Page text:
In 2012, Ryan Adams played a solo performance at the Glasgow Royal Concert Hall to promote his new album Ashes and Fire. The primarily acoustic record showed maturity in the artist in what many felt was his inevitable direction. Recently he released the self-titled Ryan Adams, an atmospheric rock album that was more guitar-heavy than his previous output. This isn’t an album that he could pull off live by himself so it was refreshing to see Adams once again tour with a band, the Shining.
Any doubts on what Ryan would turn up tonight were instantly dispelled with opener ‘Gimme Something Good’. A bluesy riff flirting with sleaze fills the venue before the infectious chorus has everyone hooked. Up next another new song is delivered in album highlight ‘I just Might’ before we go back ten years with a crowd pleasing rendition of ‘Let it Ride’ from Cold Roses.
Despite the ban on flash photography, the crowd aren’t shy on taking photos but it’s a flashing strobe light that catches his attention, the culprit being a security guard who is targeting concert goers with their cameras out. Far from being a dick, Adams explains that the flashing lights make him dizzy and refers to the guard as Luke Skywalker. Later on in the set the singer feels guilty about giving the man a hard time and makes up a song for him, ‘Mr Stage Security Right’. Despite the song being minutes old, the catchy chorus prompts a sing along by the crowd.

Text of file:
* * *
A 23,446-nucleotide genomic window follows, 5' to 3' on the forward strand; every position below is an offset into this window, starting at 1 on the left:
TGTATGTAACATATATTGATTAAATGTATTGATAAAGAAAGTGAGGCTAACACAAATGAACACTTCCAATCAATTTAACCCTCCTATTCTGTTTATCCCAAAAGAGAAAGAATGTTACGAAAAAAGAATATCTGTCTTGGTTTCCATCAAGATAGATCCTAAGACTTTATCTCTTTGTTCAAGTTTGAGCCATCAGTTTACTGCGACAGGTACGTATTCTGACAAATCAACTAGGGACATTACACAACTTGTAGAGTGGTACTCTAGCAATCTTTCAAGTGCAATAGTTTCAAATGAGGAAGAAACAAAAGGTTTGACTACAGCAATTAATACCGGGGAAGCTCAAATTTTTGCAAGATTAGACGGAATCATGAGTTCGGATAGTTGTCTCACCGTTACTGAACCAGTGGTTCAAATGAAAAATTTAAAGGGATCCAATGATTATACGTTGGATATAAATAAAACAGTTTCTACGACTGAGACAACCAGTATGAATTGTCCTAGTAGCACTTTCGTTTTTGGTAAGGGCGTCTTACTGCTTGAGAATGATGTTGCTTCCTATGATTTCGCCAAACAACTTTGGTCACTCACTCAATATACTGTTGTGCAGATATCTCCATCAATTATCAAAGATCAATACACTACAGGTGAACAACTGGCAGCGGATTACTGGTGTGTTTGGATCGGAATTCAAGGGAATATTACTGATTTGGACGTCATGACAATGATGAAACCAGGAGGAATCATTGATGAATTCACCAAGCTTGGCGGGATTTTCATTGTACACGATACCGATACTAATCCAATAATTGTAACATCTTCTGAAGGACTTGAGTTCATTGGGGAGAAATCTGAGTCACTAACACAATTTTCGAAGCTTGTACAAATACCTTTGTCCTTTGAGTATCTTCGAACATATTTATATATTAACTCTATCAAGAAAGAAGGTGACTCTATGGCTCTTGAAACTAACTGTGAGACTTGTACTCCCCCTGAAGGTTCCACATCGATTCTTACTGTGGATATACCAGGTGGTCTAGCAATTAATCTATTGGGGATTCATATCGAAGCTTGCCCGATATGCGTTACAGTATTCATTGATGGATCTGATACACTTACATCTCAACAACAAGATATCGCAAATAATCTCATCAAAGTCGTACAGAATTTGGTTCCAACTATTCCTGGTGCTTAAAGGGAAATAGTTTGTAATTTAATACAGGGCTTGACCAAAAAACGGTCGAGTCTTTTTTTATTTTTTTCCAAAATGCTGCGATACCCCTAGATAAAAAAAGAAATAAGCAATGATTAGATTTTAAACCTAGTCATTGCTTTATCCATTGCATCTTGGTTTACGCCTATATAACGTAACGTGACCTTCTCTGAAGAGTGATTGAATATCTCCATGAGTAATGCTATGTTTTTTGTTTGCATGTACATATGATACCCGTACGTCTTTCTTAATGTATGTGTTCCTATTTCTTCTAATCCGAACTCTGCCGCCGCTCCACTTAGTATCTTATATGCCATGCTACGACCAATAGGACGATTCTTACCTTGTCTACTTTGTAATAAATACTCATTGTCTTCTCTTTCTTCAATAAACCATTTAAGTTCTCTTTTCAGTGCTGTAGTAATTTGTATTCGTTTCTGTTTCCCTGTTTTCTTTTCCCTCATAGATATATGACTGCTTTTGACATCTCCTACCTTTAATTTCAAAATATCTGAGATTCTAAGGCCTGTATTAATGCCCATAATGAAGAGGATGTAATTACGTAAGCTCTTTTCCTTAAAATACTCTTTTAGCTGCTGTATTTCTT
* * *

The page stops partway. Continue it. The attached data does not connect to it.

Despite a massive vault of material, Adams is content with populating most of the set with new songs. The majority of his new album is played alongside unreleased track ‘The Door’ which illustrates Adams’ love for The Smiths. ‘Rats in the Wall’ from recent EP 1984 is a punk infused thrash assault that takes the crowd by surprise. This is something that isn’t lost on Adams as he jokes that the track is requested more than anything from Heartbreaker.
It’s not all about new songs though, as ‘New York, New York’ gets a stripped back revamp to receive a huge cheer. ‘Fix It’ from the much forgotten but underrated Cardinolgy pours with sentiment and reminds the audience of gentler times. A heart wrenching ‘La Siegna Just Smiled’ has everyone smiling before the band forgo the “go off stage, pretend we’re not coming back out, to come back out” theatrics, instead persuading the crowd to hum the same note in unison. It’s as silly as it sounds but highlights the fun that’s being had tonight. A note perfect ‘Magnolia Mountain’ gets unleashed before Adams gives the fans the choice of either hearing ‘Political Scientist’ or ‘Come Pick Me Up’. I knew my screams were in vain as the latter inevitably receives the majority vote. Either way, it’s a perfect way to end the night.
Despite the size of the concert hall, Adams and the Shining play their set with the same feel you’d expect if they had played a small club. There’s nothing elaborate or visually appealing except for 5 guys crammed together like they’re in a recording room. The moody brat persona of old has long been exorcised as Adams enjoys goofing around with the band after the set and telling Star Wars jokes to the crowd that follow with tumbleweed. “Have only 6 of you seen Star Wars?” he asks while berating George Lucas. Anyone expecting a greatest hits set tonight shouldn’t have left disappointed as his new material sits comfortably in that camp. Whether you label Adams country, punk or blues, he is best defined by the genre that he pledges at the start of the show. “Let’s play some Rock and Roll.”
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